He laughed, probably, or got tensed up and sad (what’s the difference, am I right?!), and abandoned his post to finish the trail.  When we made it to the top, we saw a few collegiate hooligans in swimsuits, hanging around, drinking beers, and then jumping intoxicated off of a 15 foot rock face into murky construction-site-puddle-opaque waters.  For a second, I worried that I was going to have to jump off of it to impress Alex.  I had already gotten out of it the last time I visited by having mother nature pouring out of my uterus into a pad that would have exploded up with water like a giant turd in my pants if I had jumped in.  But this time, there was no such pad.  Every piece of me was saying, “I don’t want to do this,” but, if he was bold enough to do it, I had appearances and my own pride to keep up with, and I was going to have to do it.  He watched them and, to my surprise declared, “that is a horrible idea.”  This meant a) that I was off the hook, and b) that I would have to prove myself in some other way.

We spent a few minutes watching our intoxicated peers climb up the rock, say they didn’t want to do it, and then get peer pressured into doing it by their friends, and somehow not die.  (That’s the thing–at some of these waterfalls, people actually have died.  They really have.  And yet…here we all were.)  I decided I’d get my pride by jumping off of a diving board into a big pool or something later.  It felt great to know that I would never put myself in a situation like that, willingly jumping into a murky waterfall pool in the mountains.  In a lot of ways, I was superior to all of them for being so wise.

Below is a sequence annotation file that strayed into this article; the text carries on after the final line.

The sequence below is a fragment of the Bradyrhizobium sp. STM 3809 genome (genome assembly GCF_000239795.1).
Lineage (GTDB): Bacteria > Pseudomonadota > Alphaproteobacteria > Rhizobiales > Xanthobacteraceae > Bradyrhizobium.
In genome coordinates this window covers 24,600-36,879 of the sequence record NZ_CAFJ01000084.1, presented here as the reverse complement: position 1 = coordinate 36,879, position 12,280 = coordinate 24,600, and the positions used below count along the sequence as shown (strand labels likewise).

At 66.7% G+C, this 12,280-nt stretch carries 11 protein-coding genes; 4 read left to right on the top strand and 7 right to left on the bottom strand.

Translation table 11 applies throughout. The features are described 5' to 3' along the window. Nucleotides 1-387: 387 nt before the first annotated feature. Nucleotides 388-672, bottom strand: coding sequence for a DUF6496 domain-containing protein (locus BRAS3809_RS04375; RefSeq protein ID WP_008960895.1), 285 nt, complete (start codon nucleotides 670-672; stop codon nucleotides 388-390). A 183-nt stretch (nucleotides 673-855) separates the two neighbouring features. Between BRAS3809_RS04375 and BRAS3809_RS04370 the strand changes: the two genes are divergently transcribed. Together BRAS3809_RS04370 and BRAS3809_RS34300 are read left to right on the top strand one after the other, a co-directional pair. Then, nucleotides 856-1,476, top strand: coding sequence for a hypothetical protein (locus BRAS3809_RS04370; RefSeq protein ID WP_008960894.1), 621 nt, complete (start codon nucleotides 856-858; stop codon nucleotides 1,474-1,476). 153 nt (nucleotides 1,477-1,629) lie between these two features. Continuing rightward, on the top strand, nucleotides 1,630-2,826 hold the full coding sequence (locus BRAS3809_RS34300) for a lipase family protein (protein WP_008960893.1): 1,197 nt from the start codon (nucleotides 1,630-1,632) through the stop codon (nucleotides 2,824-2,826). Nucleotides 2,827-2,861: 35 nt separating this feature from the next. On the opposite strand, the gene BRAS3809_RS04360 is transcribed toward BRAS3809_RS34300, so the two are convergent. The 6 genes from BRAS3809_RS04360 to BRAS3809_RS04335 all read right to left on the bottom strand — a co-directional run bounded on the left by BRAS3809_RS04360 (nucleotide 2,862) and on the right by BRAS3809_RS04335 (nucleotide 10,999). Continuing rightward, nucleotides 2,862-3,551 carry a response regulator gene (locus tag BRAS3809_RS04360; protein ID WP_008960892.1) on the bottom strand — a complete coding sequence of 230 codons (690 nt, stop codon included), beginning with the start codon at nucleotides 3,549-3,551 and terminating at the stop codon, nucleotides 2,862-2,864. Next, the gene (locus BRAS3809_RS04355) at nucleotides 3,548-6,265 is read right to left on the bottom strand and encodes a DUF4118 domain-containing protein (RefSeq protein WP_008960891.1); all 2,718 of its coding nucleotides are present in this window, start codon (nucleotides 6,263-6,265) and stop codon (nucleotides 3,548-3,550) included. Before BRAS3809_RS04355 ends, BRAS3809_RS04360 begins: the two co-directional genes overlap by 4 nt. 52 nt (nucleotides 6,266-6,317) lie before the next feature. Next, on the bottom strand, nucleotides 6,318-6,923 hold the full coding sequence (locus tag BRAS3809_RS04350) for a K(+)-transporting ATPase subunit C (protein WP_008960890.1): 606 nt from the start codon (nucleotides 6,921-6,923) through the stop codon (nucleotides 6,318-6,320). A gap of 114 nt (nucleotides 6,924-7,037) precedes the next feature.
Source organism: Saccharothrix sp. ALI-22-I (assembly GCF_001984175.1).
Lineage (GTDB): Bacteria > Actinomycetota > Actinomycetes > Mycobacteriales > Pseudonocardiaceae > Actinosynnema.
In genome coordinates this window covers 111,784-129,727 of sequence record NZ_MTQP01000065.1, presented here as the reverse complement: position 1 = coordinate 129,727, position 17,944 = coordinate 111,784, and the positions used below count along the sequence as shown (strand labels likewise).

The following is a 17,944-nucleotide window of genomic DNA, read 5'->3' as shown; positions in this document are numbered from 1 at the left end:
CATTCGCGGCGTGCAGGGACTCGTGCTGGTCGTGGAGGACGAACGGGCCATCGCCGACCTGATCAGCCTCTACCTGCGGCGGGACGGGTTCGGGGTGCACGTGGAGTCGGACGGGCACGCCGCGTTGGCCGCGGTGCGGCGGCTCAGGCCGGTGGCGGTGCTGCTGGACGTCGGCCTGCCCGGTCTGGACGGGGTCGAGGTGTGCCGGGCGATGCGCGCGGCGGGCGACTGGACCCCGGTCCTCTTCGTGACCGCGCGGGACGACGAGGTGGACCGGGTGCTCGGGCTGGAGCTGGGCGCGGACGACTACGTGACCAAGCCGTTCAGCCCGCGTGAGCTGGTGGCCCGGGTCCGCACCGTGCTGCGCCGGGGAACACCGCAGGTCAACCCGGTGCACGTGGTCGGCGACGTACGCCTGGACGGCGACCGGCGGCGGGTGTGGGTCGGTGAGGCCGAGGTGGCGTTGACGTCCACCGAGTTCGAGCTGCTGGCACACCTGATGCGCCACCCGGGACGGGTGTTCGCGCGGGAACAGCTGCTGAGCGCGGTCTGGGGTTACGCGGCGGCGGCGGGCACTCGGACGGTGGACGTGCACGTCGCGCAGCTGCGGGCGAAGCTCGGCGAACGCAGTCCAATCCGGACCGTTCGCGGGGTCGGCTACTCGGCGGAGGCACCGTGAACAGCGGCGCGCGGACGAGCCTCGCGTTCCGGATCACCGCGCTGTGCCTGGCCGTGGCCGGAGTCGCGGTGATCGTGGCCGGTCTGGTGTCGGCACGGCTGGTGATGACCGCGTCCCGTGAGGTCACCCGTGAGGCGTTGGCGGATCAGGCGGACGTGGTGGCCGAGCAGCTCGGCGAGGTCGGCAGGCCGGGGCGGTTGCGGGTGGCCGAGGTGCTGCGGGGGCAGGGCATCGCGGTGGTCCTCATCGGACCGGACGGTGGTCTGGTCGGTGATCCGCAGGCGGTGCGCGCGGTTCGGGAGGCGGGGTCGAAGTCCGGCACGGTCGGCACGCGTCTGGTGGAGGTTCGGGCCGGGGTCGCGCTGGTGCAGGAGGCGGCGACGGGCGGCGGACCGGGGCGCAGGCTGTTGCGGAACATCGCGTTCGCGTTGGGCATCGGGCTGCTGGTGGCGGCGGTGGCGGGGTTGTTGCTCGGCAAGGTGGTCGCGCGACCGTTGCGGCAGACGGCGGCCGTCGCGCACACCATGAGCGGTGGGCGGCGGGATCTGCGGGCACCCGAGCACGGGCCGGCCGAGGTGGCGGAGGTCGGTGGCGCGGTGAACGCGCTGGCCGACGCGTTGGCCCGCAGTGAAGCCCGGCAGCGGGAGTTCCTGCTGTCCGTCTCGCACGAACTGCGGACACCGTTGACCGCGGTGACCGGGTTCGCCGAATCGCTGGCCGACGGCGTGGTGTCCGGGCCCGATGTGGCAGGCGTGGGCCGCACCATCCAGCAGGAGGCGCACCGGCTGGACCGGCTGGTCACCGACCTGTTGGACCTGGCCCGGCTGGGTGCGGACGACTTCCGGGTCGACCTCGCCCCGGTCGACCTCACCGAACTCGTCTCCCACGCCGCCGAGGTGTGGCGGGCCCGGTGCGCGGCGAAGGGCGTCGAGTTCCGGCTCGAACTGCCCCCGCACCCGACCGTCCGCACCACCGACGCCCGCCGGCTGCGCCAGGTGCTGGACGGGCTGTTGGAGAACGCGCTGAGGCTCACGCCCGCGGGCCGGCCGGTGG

Turning back, Alex motioned toward the initial spot once again.  I still knew it was a terrible idea, but since our first scout had been an utter failure up to this point, and because I needed to redeem myself for being a total wiener for being too scared to jump off of Trash Can Falls, I decided to give it the benefit of the doubt and explore it.

Phone at the ready to snap some pictures of the spot, professionalism was coursing through my veins.  We climbed down some treacherous tree roots and rocks before we came to a clearing of sorts–a plain, gently sloped, gigantic rock face bordering the stream.  The hardest of the trail was behind us.  Eager to impress and show off my adventurousness, I took the lead and crossed down toward the –WHOOP.

Shit!  Damn it!  Arms flailing, I searched for something to hold on to.  There’s nothing to hold onto!  Ahh!!  I thought.  Then, for the 14th time or so in the past two years that I’ve wondered it, I wondered if I was about to die.  Am I about to die?  This is so embarrassing.  Aaaand yep, that’s the edge.  Wellp, guess this is the–


And that’s when I hit it.  Rock bottom.  (…How’d that one land?  Eh, a literal rock bottom? Hey-oh!)  (No, but actually, I fell into a gorge.)


Photo used without permission from Thomas Fore. Edited by Alex Cobb.  [Circle: me, rectangle: phone.]